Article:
Aside from being called a “spoiled white woman” and being directed to the sermons on Jews and Greeks, this is the best I got:

That’s what I get for expecting honesty from wolves.

So what to do when someone admits on video that he is a racist and a bigot who prefers to keep races separate, preaches the myth that the black race is cursed by God, and then poses for photos with and shares quotes on Facebook of black folks he does approve of? What should I do when a purported shepherd spits this dangerous venom and lies through his fangs about it?

I warn the church, I mark and avoid, and I pray.

I pray fervently because I believe Koletas and his comrades are atheists. I believe that they must be atheists because if they believed in a holy God who has reserved for false teachers and prophets a greater judgment, they’d fall on their faces in repentance and accept correction and plead forgiveness from the Savior they mock and all those they have led astray.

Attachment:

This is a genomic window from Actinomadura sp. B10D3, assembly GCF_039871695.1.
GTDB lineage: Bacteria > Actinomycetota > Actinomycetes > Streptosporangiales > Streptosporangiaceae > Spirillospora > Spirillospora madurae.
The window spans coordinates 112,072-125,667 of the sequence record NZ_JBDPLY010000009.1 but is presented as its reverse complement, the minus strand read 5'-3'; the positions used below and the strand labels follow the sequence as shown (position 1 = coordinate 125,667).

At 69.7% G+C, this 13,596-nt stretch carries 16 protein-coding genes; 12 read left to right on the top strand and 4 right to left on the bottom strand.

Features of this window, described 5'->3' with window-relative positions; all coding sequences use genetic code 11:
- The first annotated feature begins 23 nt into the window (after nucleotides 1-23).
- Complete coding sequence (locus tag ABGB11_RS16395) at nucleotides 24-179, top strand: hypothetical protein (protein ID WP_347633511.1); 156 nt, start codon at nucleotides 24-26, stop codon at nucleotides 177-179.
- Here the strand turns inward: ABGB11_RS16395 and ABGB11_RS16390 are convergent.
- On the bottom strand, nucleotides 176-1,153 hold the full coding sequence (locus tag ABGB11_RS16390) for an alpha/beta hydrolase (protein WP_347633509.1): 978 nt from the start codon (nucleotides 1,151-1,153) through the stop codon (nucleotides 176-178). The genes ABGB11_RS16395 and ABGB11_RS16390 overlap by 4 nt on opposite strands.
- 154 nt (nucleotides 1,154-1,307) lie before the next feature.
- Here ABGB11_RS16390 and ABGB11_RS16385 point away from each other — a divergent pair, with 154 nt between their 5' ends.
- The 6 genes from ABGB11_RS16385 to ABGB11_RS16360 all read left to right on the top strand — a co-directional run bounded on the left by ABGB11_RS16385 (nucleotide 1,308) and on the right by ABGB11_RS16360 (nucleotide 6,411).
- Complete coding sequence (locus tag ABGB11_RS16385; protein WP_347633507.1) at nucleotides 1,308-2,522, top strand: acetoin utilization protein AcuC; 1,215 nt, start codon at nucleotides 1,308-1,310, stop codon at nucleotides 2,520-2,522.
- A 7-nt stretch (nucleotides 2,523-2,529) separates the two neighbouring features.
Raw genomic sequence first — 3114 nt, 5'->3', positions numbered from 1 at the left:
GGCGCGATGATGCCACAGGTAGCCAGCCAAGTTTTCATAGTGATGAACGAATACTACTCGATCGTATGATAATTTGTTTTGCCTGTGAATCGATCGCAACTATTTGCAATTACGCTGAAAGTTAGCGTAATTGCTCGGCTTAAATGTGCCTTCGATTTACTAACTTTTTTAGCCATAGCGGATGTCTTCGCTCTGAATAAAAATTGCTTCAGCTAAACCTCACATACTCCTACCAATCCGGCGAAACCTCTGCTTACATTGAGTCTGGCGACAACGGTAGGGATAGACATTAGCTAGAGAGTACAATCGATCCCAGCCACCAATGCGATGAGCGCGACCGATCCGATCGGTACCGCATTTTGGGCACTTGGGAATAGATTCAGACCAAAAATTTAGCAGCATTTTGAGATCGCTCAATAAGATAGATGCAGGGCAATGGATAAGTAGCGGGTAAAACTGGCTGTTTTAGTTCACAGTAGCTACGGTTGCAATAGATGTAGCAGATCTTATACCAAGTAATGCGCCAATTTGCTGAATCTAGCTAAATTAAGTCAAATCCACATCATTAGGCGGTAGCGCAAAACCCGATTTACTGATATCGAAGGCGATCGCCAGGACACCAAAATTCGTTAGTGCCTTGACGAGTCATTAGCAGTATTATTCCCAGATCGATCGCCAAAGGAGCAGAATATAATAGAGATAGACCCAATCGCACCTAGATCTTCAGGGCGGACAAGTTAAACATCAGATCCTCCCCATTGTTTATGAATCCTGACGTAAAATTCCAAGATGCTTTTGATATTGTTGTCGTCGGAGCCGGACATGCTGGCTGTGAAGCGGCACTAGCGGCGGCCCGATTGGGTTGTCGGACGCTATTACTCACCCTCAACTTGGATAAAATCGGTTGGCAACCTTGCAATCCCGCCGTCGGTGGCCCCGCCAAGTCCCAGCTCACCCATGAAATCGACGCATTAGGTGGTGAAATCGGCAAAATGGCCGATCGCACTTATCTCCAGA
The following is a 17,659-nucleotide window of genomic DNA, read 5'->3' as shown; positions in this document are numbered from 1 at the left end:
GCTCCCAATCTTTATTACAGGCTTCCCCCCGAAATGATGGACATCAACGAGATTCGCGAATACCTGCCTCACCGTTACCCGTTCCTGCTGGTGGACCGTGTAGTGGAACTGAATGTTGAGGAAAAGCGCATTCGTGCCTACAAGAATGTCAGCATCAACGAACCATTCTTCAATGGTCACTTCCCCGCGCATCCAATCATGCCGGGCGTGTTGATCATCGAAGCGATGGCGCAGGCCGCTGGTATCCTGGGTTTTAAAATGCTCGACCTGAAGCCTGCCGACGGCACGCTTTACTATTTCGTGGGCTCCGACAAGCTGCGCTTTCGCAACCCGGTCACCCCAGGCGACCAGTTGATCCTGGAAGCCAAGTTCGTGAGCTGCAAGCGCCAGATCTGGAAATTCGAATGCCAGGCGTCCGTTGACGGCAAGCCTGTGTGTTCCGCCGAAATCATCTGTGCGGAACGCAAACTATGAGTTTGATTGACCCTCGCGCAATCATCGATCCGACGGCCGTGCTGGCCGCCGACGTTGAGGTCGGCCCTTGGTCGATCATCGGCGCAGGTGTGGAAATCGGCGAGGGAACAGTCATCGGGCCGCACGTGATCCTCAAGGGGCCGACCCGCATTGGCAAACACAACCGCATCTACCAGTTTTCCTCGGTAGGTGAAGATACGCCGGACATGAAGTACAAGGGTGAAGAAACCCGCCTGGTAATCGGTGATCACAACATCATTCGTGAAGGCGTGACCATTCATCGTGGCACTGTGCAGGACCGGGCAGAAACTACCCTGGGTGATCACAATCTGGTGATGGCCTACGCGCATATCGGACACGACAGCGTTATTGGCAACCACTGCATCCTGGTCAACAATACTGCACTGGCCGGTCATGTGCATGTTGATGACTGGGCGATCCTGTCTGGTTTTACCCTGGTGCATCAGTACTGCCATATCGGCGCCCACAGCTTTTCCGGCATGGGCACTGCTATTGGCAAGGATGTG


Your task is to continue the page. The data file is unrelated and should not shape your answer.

“Mark them which cause divisions and offences contrary to the doctrine which ye have learned; and avoid them. For they that are such serve not our Lord Jesus Christ, but their own belly; and by good words and fair speeches deceive the hearts of the simple.” Romans 16:17-18
“Not many of you should become teachers, my brothers, for you know that we who teach will be judged with greater strictness.” James 3:1
“May lying lips be silenced—lips that speak with arrogance against the righteous, full of pride and contempt.” Psalm 31:18